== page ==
In 2009, Saltalamacchia was the Rangers’ primary catcher, putting up a 233/290/371 line.  At the end of the 2009 season, Saltalamacchia was a 24 year old catcher with a career 251/314/389 line, good for an OPS+ of 83.  Furthermore, Saltalamacchia’s skills behind the plate were not improving as the Rangers had hoped; making many wonder if he would ever develop into anything resembling what he displayed in 2005.

After the second game of the season, Saltalamacchia was placed on the DL with upper back stiffness.  After being activated, Saltalamacchia was sent to the Rangers AAA affiliate, the Oklahoma City RedHawks, where he put up an unimpressive 248/319/453 line, displaying good power, some patience, and too much swing-and-miss.  On July 31, the Rangers dealt Saltalamacchia to the Boston Red Sox for Chris McGuiness, Roman Mendez, Michael Thomas, and cash.  Saltalamacchia spent the next month playing sparingly for the Pawtucket Red Sox (or, as they’re more commonly known, the PawSox) of the AAA International League, putting up a 278/350/500 line before being called up to Boston, where he put up a 158/360/316 line across 10 games.

In 2011, Saltalamacchia experienced a rebirth of sorts, putting up a 235/288/450 line as the Red Sox’s primary catcher, showing good power with 23 doubles and 16 home runs, but little patience (24 walks in 358 PA) and a lot of swing-and-miss (119 strikeouts, or more than 33% of his at bats).

The Red Sox were sufficiently pleased with his play that they signed him to a $2.5 million contract in the off season, thereby avoiding arbitration.  Through September 13, Saltalamacchia has a 229/290/475 line with 15 doubles and 24 home runs for the Red Sox for 2012.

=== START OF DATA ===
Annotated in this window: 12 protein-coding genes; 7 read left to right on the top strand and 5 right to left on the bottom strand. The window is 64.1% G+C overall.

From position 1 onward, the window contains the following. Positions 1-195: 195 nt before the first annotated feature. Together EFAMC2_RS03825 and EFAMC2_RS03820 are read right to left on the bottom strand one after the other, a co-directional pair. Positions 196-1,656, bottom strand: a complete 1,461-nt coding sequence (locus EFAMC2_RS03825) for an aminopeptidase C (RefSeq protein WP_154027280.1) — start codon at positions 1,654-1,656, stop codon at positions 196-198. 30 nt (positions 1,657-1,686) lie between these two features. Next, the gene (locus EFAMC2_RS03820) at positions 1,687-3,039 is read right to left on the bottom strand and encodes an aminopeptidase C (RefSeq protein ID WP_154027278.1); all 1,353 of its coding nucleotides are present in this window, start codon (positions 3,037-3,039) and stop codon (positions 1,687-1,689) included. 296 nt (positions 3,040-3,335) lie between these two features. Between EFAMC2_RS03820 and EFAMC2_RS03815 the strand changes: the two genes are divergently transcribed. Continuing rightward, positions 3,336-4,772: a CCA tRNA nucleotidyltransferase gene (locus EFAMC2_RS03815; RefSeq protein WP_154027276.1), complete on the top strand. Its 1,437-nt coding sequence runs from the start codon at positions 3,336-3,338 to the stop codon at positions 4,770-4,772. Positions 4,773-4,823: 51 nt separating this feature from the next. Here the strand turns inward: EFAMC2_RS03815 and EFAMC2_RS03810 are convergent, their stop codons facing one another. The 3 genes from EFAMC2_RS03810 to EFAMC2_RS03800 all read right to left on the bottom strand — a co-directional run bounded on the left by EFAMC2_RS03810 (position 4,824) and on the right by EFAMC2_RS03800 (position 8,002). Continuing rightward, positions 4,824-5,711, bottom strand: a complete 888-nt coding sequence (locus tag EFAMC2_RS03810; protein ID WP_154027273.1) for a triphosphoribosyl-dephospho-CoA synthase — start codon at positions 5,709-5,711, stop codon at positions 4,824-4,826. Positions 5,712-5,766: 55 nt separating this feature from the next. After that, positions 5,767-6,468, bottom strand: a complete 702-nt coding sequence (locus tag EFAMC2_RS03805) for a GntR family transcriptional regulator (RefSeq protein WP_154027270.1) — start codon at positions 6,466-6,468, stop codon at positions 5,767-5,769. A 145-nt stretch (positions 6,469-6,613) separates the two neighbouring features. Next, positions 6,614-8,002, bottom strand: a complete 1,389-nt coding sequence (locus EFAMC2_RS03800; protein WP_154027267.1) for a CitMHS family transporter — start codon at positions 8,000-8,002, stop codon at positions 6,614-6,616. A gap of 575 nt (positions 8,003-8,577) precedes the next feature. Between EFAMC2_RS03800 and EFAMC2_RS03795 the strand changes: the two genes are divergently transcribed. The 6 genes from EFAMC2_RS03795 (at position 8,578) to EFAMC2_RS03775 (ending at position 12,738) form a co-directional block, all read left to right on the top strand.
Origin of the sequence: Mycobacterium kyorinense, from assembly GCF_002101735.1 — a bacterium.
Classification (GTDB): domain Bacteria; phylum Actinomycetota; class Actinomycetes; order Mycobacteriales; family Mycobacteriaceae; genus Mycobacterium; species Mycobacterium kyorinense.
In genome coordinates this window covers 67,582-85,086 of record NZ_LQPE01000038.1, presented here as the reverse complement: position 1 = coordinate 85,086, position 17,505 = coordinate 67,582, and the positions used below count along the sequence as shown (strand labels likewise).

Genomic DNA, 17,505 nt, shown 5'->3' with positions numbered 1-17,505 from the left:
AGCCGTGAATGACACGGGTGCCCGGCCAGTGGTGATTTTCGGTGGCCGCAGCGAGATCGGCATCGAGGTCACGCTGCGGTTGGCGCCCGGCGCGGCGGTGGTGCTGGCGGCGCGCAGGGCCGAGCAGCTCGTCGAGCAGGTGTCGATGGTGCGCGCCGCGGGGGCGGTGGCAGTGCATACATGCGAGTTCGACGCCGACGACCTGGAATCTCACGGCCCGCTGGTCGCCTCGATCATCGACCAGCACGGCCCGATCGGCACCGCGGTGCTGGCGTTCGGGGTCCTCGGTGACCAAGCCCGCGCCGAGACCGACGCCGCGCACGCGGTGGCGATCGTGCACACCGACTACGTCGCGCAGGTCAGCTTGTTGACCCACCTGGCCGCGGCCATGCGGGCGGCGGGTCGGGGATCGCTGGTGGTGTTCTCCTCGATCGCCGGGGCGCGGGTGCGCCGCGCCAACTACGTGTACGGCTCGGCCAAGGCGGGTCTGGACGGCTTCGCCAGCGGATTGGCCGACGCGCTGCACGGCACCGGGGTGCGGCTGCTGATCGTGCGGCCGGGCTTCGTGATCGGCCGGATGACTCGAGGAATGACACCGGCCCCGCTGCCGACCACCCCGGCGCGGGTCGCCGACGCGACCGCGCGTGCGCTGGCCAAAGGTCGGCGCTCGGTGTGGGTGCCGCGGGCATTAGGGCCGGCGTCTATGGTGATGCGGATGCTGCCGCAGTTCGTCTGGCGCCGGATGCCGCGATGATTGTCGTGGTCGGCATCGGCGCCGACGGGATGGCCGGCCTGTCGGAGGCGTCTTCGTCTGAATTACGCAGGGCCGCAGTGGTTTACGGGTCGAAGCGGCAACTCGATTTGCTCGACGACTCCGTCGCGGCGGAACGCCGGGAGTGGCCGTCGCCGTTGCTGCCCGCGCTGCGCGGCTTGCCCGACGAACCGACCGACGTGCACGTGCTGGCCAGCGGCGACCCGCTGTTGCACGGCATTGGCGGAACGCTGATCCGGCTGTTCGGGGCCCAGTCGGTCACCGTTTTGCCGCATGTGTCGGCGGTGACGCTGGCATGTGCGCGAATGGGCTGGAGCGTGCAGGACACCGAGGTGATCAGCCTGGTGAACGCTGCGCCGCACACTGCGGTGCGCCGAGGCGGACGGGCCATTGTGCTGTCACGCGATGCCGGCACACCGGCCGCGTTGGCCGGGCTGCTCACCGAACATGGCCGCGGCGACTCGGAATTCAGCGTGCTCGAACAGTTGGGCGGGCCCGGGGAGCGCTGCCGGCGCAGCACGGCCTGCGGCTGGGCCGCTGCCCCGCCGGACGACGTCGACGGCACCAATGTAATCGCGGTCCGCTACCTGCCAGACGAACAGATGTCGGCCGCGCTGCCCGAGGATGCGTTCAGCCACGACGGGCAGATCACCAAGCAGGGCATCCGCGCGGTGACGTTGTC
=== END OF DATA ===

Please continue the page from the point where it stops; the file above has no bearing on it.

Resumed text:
But what do we make of Jarrod Saltalamacchia?  While he was once compared to Joe Mauer and Jason Varitek due to his sweet swing, good plate discipline, and power, Saltalamacchia’s ceiling may be more similar to a lower batting average version of Jorge Posada.  Of course, any time a catcher can play good defense and put up near-league-average offensive numbers, that player can expect a long, prosperous career.

As for now, all we can do is say that Jarrod Saltalamacchia appears to be the perfect example of the “Post Hype Prospect,” a player who once showed the upside of a perennial All-Star, struggled, and has become at least a solid major league regular.

Until next time, follow me @HypeProspect.



You completely missed the part why the Rangers traded him to begin with – he had a bad case of the ‘yips.’ But that’s okay because the Dallas media never covered it either, that is until the press in OKC covered it and made the Dallas media look like the idiots they are.

I agree to an extent. Having watched Mackey Sasser deal with the yips for a number of years with the Mets, I have learned one thing: if you hit, they’ll ignore the yips. I think the yips were an issue, but his offensive woes were the death knell. I have a feeling the Dallas media intentionally didn’t report it to stay in the good graces of the Rangers’ management. I didn’t mention it because I didn’t feel it was particularly relevant – if he were hitting he would have played even with the yips.